The Pear Orchard
The pear orchard with six trees and lots of delicious, eat-off-the tree pears.

I have also been canning pear jam with the bounty from our six pear trees, all of which have produced amazing fruit this year. I am using this great recipe from Practical Self Reliance; it makes a beautiful, chunky but spreadable jam. My only hack is that I use my pressure cooker to cook down the pears as it requires less tending than the stove top.

The world of “real” work is calling, and in between gardening and cooking, I got started on a couple projects for the fall semester. I was worried that, after feeling very retired for the first months of 2023 and especially while I was hanging out with my parents and then digging into my part-time farmer life, I wouldn’t have the energy or motivation to deal with timelines and deadlines and other people. Fortunately, my skills at prioritizing and focusing kicked back in but with a better sense of balance. I was able to integrate work without it overwhelming the rest of my life the way it might have in the past. Plus, it has been a great time to learn new tech skills: I am incorporating AI into both my edtech courses and have been having fun learning about and experimenting with ChatGPT. More on that later.

For now, I’ve got pears to prep and tomatoes to pick, and I might even take a bike ride on a Monday morning.

Pears
Pears hanging low on the branches

Tree Reading

I have been letting my books lead my reading this year and a group of three books revolved around nature with trees at the center.

At the Edge of the Orchard by Tracy Chevalier is the fictional story of a pioneer family trying to make a living by growing apples in Ohio. When tragedy strikes, the oldest son heads west and works for a seed saver who is feeding the foreign thirst for American trees. We get a glimpse of the destruction of the huge cedars and redwoods.

It is this destruction that forms the foundation for The Overstory, Richard Powers’ Pulitzer Prize winning novel about the activists and scientists trying to save the last of the giant trees. I had avoided reading the book because I knew it would be a challenge to read about the deceit and devastation practiced in the name of progress that tried hard to wipe out the Native Americans, the buffalo and the ancient trees, just to name a few. I live amongst trees here at the farm, and my husband and I own ten acres of wooded land along a creek where we once considered building a house but may now just preserve it from development as long as we can.

Development and hunger for wood was devastating for the trees and for the activists who try to save them from humanity while trying to save humanity from themselves. It does not, as you might expect, go well for the trees or the people. Law enforcement was often brutal to the protesters when they refused to yield in ways I won’t describe here. Oregon Public Broadcasting has a radio series called¬†Timber Wars¬†produced in 2020 that lays out what they call the biggest environmental fight in the US.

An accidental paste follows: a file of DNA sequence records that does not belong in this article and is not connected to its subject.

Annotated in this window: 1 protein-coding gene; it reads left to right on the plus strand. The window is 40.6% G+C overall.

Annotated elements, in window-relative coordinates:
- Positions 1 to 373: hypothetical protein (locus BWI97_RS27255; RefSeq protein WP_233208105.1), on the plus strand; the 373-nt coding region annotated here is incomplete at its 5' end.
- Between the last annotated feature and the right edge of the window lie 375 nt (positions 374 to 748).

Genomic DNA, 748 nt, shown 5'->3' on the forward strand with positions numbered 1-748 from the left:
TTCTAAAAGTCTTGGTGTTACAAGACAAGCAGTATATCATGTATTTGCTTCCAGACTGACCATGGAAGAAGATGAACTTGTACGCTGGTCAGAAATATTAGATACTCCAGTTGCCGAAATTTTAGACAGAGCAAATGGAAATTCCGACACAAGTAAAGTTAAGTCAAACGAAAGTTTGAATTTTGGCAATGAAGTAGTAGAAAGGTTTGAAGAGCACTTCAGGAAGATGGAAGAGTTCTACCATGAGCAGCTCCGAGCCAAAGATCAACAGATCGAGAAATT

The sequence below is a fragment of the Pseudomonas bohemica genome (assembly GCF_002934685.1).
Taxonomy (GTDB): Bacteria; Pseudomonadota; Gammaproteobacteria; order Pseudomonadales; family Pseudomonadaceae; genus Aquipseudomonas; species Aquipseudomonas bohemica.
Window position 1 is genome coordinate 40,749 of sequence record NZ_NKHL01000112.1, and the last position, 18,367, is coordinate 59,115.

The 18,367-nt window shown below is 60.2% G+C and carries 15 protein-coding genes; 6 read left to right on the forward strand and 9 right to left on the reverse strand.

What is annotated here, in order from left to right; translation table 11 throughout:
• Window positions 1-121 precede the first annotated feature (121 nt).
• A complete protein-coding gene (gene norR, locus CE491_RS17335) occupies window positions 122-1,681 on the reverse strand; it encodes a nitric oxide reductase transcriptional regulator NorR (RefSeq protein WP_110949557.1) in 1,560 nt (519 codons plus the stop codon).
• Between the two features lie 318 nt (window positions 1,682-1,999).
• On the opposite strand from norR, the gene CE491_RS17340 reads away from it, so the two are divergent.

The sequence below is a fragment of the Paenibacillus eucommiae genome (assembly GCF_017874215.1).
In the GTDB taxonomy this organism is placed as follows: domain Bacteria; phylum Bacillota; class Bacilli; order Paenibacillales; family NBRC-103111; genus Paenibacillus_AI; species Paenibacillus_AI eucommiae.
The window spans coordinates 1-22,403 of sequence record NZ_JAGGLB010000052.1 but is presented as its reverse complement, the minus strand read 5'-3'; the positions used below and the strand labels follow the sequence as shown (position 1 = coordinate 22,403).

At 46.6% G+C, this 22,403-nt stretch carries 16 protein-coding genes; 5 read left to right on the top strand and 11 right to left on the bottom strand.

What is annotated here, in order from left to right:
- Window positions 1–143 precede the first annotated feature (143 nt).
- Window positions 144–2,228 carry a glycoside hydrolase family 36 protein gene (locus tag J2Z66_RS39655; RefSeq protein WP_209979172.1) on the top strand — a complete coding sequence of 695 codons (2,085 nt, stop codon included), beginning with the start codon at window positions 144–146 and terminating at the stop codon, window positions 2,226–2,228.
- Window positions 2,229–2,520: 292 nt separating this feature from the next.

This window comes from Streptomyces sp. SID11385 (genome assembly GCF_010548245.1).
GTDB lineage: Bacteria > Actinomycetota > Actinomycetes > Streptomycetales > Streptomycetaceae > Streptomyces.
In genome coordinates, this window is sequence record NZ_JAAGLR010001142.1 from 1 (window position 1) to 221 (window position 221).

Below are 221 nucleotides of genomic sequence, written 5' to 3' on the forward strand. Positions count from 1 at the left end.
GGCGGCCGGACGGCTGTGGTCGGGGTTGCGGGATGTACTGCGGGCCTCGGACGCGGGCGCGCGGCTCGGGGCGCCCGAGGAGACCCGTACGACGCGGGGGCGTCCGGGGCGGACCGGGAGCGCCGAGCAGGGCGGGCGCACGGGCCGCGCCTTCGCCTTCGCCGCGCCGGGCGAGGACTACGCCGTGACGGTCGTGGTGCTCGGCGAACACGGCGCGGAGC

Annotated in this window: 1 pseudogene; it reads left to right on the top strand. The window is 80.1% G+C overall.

The book is the story of ordinary human beings who encounter trees in ways that change their perspectives on the world. Powers masterfully tells their stories from their childhood through adulthood through the perspective of their journey both to and then with trees at the center. Along the way, we learn the stories of trees in America including references the Johnny Appleseed, chestnut blight and seed saving. It did make a nice companion to At the Edge of the Orchard although trees did not form the centerpiece of Chevalier’s novel with its focus on family and relationships. But she describes the huge stump where the westerners held dances and it is surprising to think any giants were left for Powers’ characters to save.

There may have been an undercurrent of hope in the story that ultimately the trees had a longer timeline than human beings but it couldn’t cut through the sense of grief that permeated the book. I don’t want to discourage you from reading it as I think it was the best book I’ve read this year.

The third book of the trio was The Forest Unseen, David George Haskell’s reporting from the field where he tended a 3 meter mandala in the woods of western Tennessee for a year. Haskell, a biologist, takes us deep into nature with his observations of this world, from the tops of the trees to the leaf mulch and below. He uses this small patch of the earth to lead to detailed and engaging explorations of the natural world. Haskell covered some of the topics the Powers did and lamented man’s impact on nature although his book is a bit more joyful.

These books focused primarily on the United States with brief forays into the rest of the world. Perhaps nowhere is the destruction of trees more devastating than in Brazil. A recent article in The Guardian described the increase in rainforest deforestation. In this case, it is linked to political leadership with the new leadership trying to reverse the destruction. Trees may be playing the long game but they are losing in the short term and taking us with them, I’m afraid.